Toward a Foundational Theory of Workers' Rights: The Autonomous Dignified Worker
64 Pages Posted: 26 Mar 2007 Last revised: 27 Apr 2012
This article suggests an initial step toward grounding workplace laws in rights-based theory. Accepting that a legal right is nothing more than a reflection of the value attached by the political system to sundry, often conflicting, interests, I argue that American labor and employment law reflects the quintessential values of a free market economy, most notably efficiency, wealth maximization by rational decision-makers, and autonomy defined as freedom from coercion. Free market values tend to underlie several policies that favor individual over collective bargaining, employment at-will and strong management prerogatives, a dual labor market, and a welfare system with minimal wealth redistribution. Those policies favor the liberty and property rights of the owners of capital while tending to inflict harm on workers. Starting with Raz's conception of personal autonomy - becoming part author of one's life - and Dworkin's conception of dignity - promoting each person as having equal moral worth - I try to build a place for workers' legal rights based on the autonomous dignified worker. From there, I present a social action program to show how modest changes in the law would return the autonomous dignified worker to work.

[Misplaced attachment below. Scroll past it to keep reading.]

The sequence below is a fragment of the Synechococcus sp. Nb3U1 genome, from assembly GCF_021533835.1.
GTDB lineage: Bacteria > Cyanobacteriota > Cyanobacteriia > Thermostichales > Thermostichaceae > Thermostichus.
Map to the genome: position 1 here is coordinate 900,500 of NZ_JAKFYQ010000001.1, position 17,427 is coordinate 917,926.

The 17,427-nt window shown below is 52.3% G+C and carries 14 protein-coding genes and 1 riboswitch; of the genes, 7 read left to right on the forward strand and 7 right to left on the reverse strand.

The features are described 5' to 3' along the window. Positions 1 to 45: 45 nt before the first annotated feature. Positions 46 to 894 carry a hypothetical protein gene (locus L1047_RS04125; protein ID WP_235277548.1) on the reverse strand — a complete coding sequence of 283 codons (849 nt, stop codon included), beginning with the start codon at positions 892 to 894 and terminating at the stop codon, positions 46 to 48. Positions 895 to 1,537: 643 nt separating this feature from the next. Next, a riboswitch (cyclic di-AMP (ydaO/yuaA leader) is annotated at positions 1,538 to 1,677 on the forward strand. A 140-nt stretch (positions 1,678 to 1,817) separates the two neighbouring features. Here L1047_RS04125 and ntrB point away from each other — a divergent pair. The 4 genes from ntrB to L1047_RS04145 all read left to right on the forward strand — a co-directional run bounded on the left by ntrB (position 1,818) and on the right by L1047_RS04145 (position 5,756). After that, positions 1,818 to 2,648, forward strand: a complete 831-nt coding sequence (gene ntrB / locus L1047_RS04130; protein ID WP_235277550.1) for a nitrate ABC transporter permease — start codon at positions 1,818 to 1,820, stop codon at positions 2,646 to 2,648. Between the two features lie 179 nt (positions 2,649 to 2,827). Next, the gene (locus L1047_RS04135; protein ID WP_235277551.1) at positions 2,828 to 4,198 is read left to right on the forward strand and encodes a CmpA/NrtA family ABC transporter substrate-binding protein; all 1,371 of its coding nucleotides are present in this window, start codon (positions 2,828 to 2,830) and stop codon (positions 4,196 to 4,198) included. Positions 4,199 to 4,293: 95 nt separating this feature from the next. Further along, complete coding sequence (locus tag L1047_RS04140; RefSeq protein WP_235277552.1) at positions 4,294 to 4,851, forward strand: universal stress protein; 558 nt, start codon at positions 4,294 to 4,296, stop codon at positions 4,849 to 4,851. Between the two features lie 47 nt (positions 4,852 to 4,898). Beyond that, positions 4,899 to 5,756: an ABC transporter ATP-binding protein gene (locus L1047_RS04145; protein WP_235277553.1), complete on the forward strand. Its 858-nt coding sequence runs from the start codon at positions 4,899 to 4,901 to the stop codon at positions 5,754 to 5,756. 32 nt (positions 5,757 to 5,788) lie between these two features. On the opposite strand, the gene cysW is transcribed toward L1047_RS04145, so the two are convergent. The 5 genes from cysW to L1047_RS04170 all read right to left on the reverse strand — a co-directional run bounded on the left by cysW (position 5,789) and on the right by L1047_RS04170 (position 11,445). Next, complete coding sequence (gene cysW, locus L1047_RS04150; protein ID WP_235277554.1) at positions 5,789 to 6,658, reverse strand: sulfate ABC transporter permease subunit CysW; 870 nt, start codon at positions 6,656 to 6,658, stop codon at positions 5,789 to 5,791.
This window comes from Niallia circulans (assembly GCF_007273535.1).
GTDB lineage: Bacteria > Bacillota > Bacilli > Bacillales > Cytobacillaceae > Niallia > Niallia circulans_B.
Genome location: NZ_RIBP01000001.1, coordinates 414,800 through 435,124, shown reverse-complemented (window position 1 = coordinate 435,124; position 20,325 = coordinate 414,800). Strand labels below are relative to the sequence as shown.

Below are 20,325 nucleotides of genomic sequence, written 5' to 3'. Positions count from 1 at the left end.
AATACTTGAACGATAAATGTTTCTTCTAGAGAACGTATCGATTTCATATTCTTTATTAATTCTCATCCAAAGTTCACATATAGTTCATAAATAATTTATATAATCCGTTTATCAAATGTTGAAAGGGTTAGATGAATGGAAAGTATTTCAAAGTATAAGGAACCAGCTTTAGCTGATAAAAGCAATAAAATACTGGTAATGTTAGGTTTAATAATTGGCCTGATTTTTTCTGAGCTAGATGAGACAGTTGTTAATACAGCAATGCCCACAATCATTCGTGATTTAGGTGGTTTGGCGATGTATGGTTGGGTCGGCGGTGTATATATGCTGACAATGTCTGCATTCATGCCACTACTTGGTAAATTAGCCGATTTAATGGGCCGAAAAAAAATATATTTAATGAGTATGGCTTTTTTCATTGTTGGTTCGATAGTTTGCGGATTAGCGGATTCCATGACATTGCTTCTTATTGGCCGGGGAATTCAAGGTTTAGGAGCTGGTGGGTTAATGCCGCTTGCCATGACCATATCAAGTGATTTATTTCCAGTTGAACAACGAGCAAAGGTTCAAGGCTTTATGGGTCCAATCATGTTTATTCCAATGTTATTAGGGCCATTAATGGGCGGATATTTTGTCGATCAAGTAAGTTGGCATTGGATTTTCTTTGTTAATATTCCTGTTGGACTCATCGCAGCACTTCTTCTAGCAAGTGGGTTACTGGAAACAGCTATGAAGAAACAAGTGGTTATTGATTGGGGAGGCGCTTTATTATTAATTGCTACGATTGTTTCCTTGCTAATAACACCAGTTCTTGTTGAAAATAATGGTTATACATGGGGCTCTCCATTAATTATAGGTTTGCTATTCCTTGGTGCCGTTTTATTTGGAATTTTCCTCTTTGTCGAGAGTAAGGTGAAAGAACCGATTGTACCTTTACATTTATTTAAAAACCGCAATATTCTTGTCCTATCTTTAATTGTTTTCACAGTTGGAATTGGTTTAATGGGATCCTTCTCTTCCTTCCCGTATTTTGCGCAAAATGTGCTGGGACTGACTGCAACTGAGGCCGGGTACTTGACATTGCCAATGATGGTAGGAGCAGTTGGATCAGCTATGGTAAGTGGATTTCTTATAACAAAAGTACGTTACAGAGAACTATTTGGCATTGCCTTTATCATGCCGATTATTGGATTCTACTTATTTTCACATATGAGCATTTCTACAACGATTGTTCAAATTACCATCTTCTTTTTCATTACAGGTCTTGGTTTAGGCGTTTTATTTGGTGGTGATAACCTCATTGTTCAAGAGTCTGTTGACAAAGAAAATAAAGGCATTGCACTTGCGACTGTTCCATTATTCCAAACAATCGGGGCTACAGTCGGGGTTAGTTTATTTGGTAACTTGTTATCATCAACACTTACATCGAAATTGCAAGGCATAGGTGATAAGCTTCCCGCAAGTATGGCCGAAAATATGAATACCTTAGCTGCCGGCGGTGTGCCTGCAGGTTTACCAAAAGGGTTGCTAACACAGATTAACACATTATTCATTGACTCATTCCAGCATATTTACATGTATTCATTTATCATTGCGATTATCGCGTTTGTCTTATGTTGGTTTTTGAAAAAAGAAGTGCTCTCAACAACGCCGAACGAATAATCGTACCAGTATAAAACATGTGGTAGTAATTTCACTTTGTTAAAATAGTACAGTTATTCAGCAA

Keywords: labor law, employment law, welfare law, rights theory
JEL Classification: K31, J50
Suggested Citation: Suggested Citation